Campus News

Catholic, secular student groups go head-to-head in annual debate

Three members from Badger Catholic and three students from Atheists, Humanists, and Agnostics exchanged arguments about topics such as feminism, science versus religion and abortion.

Three members from Badger Catholic and three students from Atheists, Humanists, and Agnostics exchanged arguments about topics such as feminism, science versus religion and abortion.

Image By: Evan Taber

What is evil? Is there a God? Does feminism have a role in the Catholic Church? These were just a few of many topics debated between two student organizations with wildly different answers to these questions, among others.

Badger Catholic and Atheists, Humanists, & Agnostics went back-and-forth during their annual debate Tuesday. An audience that filled a lecture hall in Van Vleck to capacity directed their own questions toward the panels of debaters once the set agenda concluded.

Each organization provided three debaters who prepared notes and arguments in advance. Those representing Badger Catholic defended being guided by the laws of the church and morality as the best way to live. Whereas, those in AHA argued that a basis in scientific logic and rationality provides the most satisfying existence.

“Scientists are looking to answer the ‘how’ questions, like how are the stars born,” an AHA representative said. “With all religions, faith plays a significant role, specifically faith in a higher being, not based in logic.”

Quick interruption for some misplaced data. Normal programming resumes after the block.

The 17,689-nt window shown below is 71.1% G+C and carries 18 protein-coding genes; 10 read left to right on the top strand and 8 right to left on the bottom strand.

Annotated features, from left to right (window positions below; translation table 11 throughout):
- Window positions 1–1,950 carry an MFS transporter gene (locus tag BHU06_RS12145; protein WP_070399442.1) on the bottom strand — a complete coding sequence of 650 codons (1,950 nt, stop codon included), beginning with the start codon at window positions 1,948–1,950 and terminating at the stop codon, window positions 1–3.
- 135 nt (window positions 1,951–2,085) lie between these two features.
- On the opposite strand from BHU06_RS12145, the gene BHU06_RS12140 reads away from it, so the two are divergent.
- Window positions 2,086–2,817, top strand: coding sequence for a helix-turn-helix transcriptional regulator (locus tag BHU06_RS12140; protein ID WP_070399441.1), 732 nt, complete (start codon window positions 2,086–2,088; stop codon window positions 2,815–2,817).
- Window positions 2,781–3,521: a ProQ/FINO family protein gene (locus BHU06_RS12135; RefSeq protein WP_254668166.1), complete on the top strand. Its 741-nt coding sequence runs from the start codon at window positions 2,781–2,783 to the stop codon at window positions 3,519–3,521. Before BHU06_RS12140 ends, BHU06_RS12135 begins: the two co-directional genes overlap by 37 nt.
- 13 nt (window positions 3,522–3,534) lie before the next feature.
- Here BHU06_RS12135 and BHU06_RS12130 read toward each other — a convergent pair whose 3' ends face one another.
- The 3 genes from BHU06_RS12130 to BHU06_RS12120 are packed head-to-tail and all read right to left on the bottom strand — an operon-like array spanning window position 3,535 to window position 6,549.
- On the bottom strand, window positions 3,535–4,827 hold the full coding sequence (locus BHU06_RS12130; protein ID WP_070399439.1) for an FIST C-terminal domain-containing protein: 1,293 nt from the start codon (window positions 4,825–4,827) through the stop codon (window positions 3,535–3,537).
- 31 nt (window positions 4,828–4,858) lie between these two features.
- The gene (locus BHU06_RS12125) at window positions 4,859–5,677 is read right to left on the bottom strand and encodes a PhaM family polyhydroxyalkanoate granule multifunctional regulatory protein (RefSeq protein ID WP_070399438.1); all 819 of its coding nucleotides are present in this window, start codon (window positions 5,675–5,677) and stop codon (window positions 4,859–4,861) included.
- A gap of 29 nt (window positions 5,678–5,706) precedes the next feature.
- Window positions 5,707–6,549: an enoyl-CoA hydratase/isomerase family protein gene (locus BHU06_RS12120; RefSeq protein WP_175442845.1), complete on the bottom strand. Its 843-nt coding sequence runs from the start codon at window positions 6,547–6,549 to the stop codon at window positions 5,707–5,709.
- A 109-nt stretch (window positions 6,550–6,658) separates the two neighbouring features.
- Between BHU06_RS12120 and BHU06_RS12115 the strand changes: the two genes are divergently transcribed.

A Badger Catholic member rebuted, “We share a common ancestor. The church was the sole funder of science for hundreds of years. In the time period, ours was a lot more practical than science.”

Debaters covered abortion, domestic abuse, scientific processes and morality from their fundamentally different backgrounds. They answered and rebutted the relation between science and faith, and whether feminism can exist in the lens of Catholicism. There was some basic agreement between the groups, but clear disputes as well.

Both groups do, however, agree that this debate is undoubtedly important.

“The purpose of this debate is to understand more about the best way to live,” Audrey Hilts, a Badger Catholic debater, said. “One of the biggest questions that both sides has is whether or not there is a God. Answering that question determines the rest of the way you live your life.”

AHA representative Nicole Niebler agreed.

“Having a civil discourse on campus between people who have opposing world views can open up a dialogue for people to critique their own beliefs, to have more critical thinking and to honestly just to get to know people from the other side,” Niebler said. “It’s far too easy to judge somebody when you really generalize them. When you really get to know somebody and really understand what their side means, they become human.”

Once the debate came to a close, the groups parted amicably, thanking the audience for their time and consideration. Despite their disagreements, both organizations said the debate is an important source of philosophical discourse and wish for it to continue in future years.

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